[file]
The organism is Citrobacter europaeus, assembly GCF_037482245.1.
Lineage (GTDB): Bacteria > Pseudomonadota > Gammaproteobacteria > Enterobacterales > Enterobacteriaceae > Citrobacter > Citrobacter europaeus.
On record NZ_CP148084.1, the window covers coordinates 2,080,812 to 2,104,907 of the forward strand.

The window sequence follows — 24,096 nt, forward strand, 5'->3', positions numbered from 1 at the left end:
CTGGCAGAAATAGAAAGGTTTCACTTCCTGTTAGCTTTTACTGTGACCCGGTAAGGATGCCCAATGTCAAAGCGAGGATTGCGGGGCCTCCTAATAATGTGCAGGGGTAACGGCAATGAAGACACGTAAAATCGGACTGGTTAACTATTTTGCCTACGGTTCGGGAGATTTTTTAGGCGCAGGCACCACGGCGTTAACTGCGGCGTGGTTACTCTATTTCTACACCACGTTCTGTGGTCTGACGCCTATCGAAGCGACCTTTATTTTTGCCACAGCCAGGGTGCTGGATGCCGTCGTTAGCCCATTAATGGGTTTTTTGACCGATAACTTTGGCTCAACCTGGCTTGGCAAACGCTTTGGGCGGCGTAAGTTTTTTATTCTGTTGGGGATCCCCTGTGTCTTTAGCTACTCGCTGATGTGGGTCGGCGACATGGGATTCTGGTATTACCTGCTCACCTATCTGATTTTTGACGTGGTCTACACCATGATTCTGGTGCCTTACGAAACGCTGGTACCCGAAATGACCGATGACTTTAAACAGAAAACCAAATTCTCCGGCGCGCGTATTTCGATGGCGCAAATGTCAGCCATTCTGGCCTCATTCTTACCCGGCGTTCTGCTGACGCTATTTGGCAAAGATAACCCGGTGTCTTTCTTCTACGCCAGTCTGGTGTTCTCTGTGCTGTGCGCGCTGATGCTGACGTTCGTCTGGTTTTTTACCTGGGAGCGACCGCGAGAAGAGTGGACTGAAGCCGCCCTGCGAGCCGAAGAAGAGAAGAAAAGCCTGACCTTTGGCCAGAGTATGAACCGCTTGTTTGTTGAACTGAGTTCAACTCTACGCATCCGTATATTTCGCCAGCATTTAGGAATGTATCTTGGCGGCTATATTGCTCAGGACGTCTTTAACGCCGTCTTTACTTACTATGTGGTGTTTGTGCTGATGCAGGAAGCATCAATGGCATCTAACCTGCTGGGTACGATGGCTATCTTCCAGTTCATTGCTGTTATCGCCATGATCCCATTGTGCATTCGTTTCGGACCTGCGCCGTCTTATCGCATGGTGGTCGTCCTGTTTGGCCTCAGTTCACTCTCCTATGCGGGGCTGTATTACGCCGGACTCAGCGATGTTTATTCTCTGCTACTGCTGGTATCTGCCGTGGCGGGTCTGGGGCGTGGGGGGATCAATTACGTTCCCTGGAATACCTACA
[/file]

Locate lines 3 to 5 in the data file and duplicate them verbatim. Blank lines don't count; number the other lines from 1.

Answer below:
On record NZ_CP148084.1, the window covers coordinates 2,080,812 to 2,104,907 of the forward strand.

The window sequence follows — 24,096 nt, forward strand, 5'->3', positions numbered from 1 at the left end:
CTGGCAGAAATAGAAAGGTTTCACTTCCTGTTAGCTTTTACTGTGACCCGGTAAGGATGCCCAATGTCAAAGCGAGGATTGCGGGGCCTCCTAATAATGTGCAGGGGTAACGGCAATGAAGACACGTAAAATCGGACTGGTTAACTATTTTGCCTACGGTTCGGGAGATTTTTTAGGCGCAGGCACCACGGCGTTAACTGCGGCGTGGTTACTCTATTTCTACACCACGTTCTGTGGTCTGACGCCTATCGAAGCGACCTTTATTTTTGCCACAGCCAGGGTGCTGGATGCCGTCGTTAGCCCATTAATGGGTTTTTTGACCGATAACTTTGGCTCAACCTGGCTTGGCAAACGCTTTGGGCGGCGTAAGTTTTTTATTCTGTTGGGGATCCCCTGTGTCTTTAGCTACTCGCTGATGTGGGTCGGCGACATGGGATTCTGGTATTACCTGCTCACCTATCTGATTTTTGACGTGGTCTACACCATGATTCTGGTGCCTTACGAAACGCTGGTACCCGAAATGACCGATGACTTTAAACAGAAAACCAAATTCTCCGGCGCGCGTATTTCGATGGCGCAAATGTCAGCCATTCTGGCCTCATTCTTACCCGGCGTTCTGCTGACGCTATTTGGCAAAGATAACCCGGTGTCTTTCTTCTACGCCAGTCTGGTGTTCTCTGTGCTGTGCGCGCTGATGCTGACGTTCGTCTGGTTTTTTACCTGGGAGCGACCGCGAGAAGAGTGGACTGAAGCCGCCCTGCGAGCCGAAGAAGAGAAGAAAAGCCTGACCTTTGGCCAGAGTATGAACCGCTTGTTTGTTGAACTGAGTTCAACTCTACGCATCCGTATATTTCGCCAGCATTTAGGAATGTATCTTGGCGGCTATATTGCTCAGGACGTCTTTAACGCCGTCTTTACTTACTATGTGGTGTTTGTGCTGATGCAGGAAGCATCAATGGCATCTAACCTGCTGGGTACGATGGCTATCTTCCAGTTCATTGCTGTTATCGCCATGATCCCATTGTGCATTCGTTTCGGACCTGCGCCGTCTTATCGCATGGTGGTCGTCCTGTTTGGCCTCAGTTCACTCTCCTATGCGGGGCTGTATTACGCCGGACTCAGCGATGTTTATTCTCTGCTACTGCTGGTATCTGCCGTGGCGGGTCTGGGGCGTGGGGGGATCAATTACGTTCCCTGGAATACCTACA